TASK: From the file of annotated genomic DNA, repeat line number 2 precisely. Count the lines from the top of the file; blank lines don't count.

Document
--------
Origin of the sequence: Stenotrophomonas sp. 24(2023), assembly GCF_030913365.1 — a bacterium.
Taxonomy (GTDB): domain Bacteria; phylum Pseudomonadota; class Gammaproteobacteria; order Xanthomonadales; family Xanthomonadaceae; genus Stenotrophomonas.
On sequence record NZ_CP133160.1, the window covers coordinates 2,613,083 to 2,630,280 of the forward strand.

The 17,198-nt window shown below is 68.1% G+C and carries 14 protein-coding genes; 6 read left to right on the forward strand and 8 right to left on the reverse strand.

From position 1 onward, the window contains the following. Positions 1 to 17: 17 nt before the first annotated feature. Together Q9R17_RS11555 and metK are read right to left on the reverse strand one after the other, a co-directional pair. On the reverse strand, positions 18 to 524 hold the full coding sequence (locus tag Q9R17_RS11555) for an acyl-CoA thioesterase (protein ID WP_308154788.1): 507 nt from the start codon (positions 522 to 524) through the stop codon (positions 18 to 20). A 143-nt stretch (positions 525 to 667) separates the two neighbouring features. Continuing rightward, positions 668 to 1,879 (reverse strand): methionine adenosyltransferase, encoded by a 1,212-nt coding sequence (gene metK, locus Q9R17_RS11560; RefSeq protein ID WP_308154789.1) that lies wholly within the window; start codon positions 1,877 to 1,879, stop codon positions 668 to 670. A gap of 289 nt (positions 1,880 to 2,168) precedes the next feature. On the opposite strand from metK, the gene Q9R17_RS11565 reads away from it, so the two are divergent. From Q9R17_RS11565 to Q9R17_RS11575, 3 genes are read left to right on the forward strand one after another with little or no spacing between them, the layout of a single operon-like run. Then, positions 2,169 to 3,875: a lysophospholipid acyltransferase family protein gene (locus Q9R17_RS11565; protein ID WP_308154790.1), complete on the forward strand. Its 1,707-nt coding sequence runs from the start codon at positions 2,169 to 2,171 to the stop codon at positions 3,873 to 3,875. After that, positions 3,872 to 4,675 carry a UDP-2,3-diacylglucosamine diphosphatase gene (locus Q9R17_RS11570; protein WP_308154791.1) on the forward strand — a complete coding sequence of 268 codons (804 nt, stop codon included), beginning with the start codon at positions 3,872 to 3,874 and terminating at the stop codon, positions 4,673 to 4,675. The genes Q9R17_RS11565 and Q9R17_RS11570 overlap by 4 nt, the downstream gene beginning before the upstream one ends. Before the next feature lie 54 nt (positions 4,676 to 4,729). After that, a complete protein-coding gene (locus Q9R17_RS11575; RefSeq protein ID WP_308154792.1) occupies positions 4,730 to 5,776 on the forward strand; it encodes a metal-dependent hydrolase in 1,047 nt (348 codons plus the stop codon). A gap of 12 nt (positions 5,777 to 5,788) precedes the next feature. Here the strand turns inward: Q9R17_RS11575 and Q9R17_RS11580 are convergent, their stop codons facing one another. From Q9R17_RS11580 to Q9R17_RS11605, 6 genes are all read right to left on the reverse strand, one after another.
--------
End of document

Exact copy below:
Taxonomy (GTDB): domain Bacteria; phylum Pseudomonadota; class Gammaproteobacteria; order Xanthomonadales; family Xanthomonadaceae; genus Stenotrophomonas.